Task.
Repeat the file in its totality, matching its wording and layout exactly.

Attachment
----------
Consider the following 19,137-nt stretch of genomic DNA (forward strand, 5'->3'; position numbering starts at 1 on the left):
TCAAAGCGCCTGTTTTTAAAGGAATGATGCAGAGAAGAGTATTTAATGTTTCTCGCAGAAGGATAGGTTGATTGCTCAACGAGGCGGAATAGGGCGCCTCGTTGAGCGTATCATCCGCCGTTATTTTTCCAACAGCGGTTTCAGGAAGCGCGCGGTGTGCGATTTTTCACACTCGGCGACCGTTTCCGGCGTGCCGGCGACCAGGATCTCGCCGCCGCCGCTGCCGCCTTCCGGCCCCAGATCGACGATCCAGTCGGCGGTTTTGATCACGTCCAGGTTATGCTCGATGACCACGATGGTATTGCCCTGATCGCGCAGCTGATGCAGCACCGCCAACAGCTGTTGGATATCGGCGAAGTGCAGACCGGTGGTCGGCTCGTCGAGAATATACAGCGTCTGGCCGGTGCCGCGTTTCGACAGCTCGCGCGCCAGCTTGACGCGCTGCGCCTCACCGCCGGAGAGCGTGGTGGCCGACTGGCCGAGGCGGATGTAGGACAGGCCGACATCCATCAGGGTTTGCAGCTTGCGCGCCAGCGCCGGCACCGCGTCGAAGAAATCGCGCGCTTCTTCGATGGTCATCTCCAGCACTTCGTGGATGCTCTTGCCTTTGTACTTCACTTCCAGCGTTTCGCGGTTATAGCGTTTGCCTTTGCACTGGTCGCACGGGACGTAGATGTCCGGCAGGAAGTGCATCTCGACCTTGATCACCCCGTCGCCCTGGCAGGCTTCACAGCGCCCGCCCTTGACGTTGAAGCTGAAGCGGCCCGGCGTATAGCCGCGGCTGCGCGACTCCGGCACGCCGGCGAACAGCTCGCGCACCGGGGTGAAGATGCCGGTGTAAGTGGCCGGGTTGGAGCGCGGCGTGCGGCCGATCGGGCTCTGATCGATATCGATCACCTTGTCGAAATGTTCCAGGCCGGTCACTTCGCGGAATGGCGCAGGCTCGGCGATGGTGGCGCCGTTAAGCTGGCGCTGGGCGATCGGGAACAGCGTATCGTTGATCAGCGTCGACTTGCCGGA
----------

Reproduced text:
Consider the following 19,137-nt stretch of genomic DNA (forward strand, 5'->3'; position numbering starts at 1 on the left):
TCAAAGCGCCTGTTTTTAAAGGAATGATGCAGAGAAGAGTATTTAATGTTTCTCGCAGAAGGATAGGTTGATTGCTCAACGAGGCGGAATAGGGCGCCTCGTTGAGCGTATCATCCGCCGTTATTTTTCCAACAGCGGTTTCAGGAAGCGCGCGGTGTGCGATTTTTCACACTCGGCGACCGTTTCCGGCGTGCCGGCGACCAGGATCTCGCCGCCGCCGCTGCCGCCTTCCGGCCCCAGATCGACGATCCAGTCGGCGGTTTTGATCACGTCCAGGTTATGCTCGATGACCACGATGGTATTGCCCTGATCGCGCAGCTGATGCAGCACCGCCAACAGCTGTTGGATATCGGCGAAGTGCAGACCGGTGGTCGGCTCGTCGAGAATATACAGCGTCTGGCCGGTGCCGCGTTTCGACAGCTCGCGCGCCAGCTTGACGCGCTGCGCCTCACCGCCGGAGAGCGTGGTGGCCGACTGGCCGAGGCGGATGTAGGACAGGCCGACATCCATCAGGGTTTGCAGCTTGCGCGCCAGCGCCGGCACCGCGTCGAAGAAATCGCGCGCTTCTTCGATGGTCATCTCCAGCACTTCGTGGATGCTCTTGCCTTTGTACTTCACTTCCAGCGTTTCGCGGTTATAGCGTTTGCCTTTGCACTGGTCGCACGGGACGTAGATGTCCGGCAGGAAGTGCATCTCGACCTTGATCACCCCGTCGCCCTGGCAGGCTTCACAGCGCCCGCCCTTGACGTTGAAGCTGAAGCGGCCCGGCGTATAGCCGCGGCTGCGCGACTCCGGCACGCCGGCGAACAGCTCGCGCACCGGGGTGAAGATGCCGGTGTAAGTGGCCGGGTTGGAGCGCGGCGTGCGGCCGATCGGGCTCTGATCGATATCGATCACCTTGTCGAAATGTTCCAGGCCGGTCACTTCGCGGAATGGCGCAGGCTCGGCGATGGTGGCGCCGTTAAGCTGGCGCTGGGCGATCGGGAACAGCGTATCGTTGATCAGCGTCGACTTGCCGGA